Bring it on

I am looking forward to my yoga over the next month. I have extended use-it-or lose-it vacation time between now and the end of the year so I will not be restricted to the availability of yoga in the evening at Thrive. I can pick my classes throughout the day (at least, when I am not being called into the office to finish off last-minute essential work). Although Christmas and New Years wipe out two days, and other days have reduced schedules, I can still fit in a session, almost every day.

What’s been frustrating is that since the Brian Kest workshop, I have not had an opportunity to build up momentum in my practice. My brother’s funeral, a week-long business trip and the weeks preparing for it, my daughter’s move back home and upheaval in the household, working late, family matters, Christmas parties and receptions at work, the Metro Red Line making it unpredictable as to when I’ll get home, have all contorted my yoga routine into fits and starts. At most, I manage to get in three sessions a week, not enough to allow me to get into a rhythm.

I have not been disciplined enough to have a home practice. At most, I fit in some meditation, perhaps, some pranayama. It’s those days away from class when my body backslides: any extra range of movement is shrunken by disuse, any skill at swinging into handstand does not set into the muscle memory. A home practice does not have to be elaborate. I could work one theme, say, hamstrings, and focus on that for a week. I know I have areas that need systematic work over time to show a breakthrough — the back, shoulders, hips.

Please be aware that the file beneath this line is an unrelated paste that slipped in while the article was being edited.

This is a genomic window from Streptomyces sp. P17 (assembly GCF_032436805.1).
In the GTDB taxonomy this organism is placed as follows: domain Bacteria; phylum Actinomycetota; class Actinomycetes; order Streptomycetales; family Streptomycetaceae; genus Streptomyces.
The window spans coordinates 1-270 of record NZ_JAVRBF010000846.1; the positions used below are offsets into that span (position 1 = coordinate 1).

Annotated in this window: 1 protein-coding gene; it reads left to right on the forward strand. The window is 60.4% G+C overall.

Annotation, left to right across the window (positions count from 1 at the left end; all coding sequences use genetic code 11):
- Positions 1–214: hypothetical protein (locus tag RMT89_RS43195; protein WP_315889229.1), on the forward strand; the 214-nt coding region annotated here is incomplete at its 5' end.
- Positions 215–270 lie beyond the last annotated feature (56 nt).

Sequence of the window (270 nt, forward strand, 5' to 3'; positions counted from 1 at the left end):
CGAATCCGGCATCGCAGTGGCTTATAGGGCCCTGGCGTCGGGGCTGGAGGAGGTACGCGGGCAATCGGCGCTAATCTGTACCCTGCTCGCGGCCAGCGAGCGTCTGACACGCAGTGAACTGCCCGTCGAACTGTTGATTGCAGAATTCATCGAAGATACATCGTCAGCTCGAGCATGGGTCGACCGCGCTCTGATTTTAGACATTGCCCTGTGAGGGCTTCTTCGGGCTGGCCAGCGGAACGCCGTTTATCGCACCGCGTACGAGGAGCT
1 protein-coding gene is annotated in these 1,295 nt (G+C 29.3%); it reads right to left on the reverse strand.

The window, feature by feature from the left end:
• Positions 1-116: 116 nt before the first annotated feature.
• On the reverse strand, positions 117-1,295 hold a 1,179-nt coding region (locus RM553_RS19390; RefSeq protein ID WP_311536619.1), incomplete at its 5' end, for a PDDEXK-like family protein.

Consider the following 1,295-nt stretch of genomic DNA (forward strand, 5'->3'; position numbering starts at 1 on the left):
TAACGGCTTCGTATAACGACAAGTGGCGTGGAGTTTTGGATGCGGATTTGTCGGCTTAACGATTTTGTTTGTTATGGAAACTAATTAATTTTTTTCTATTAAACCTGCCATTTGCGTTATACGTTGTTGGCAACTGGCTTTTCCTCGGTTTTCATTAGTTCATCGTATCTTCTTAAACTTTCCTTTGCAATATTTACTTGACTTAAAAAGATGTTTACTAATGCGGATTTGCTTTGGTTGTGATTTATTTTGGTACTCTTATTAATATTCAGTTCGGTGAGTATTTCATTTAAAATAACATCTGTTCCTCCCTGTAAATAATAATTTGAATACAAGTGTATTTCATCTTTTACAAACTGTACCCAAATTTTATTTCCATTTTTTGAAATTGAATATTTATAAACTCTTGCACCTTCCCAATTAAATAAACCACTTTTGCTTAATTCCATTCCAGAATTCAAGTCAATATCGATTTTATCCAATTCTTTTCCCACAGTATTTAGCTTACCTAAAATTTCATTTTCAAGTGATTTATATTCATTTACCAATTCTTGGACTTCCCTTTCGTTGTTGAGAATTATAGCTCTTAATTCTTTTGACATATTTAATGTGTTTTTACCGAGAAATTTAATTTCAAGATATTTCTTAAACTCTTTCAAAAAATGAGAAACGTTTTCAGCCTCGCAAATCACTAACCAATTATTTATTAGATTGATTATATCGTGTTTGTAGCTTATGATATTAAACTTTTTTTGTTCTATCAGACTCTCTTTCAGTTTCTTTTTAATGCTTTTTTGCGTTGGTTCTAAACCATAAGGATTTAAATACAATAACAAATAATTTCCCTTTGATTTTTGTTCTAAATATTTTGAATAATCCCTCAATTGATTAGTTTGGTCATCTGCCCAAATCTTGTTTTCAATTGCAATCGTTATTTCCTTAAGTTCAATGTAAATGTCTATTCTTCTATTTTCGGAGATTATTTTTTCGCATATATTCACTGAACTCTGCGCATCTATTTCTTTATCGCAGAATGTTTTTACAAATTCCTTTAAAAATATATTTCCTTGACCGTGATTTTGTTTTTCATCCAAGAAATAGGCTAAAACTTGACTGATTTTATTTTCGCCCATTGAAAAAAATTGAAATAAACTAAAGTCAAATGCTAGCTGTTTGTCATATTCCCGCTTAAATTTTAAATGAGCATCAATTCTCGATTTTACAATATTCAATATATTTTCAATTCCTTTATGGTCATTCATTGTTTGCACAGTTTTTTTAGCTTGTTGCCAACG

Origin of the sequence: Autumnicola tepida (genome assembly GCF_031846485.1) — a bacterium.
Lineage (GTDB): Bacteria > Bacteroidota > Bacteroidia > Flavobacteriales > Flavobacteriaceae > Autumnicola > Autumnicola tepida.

Another intention is to keep it simple. I’ve been steering myself to exclusively vinyasa 2-3 classes, except for Susan Bowen’s Saturday morning class. I usually take Marylou McNamara’s Hatha yoga classes. Lisa Johnson’s classes are along the same line. I’ve taken Dana Cohen’s vinyasa flow all levels on Tuesday, and she has fairly accessible style that does not demand master skill levels. I also took her yin yoga workshop and it required a lot of discipline and mental stamina.

So What’s my point? I am trying to keep my practice simple. I don’t want to overreach or impose my A-type yoga personality and sets goals and targets that may keep me striving for excellence, but not be aware of what other rewards yoga can give me. I keep telling myself: relax and don’t work so hard; it’s the ease and grace of the practice that will carry me the farthest.

Oh yeah! And Desirée Rumbaugh is coming back to Thrive Yoga on January 15-17 for a weekend workshop: The Heart Stimulus Plan (four sessions of 2-2.5 hours). The last time I took her workshop, I really muscled my way through many new poses — and tore the meniscus in my right knee. So I want to be ready this time, with healthy knees, a body that shifted into a gear appropriate (building on conditioning, strength, strong fundamentals, all guided by mindfulness) for the workshop, and the right attitude. So I have four weeks to prepare myself for the challenge, and much better chances of accomplishing than with the Kest workshop due to personal issues.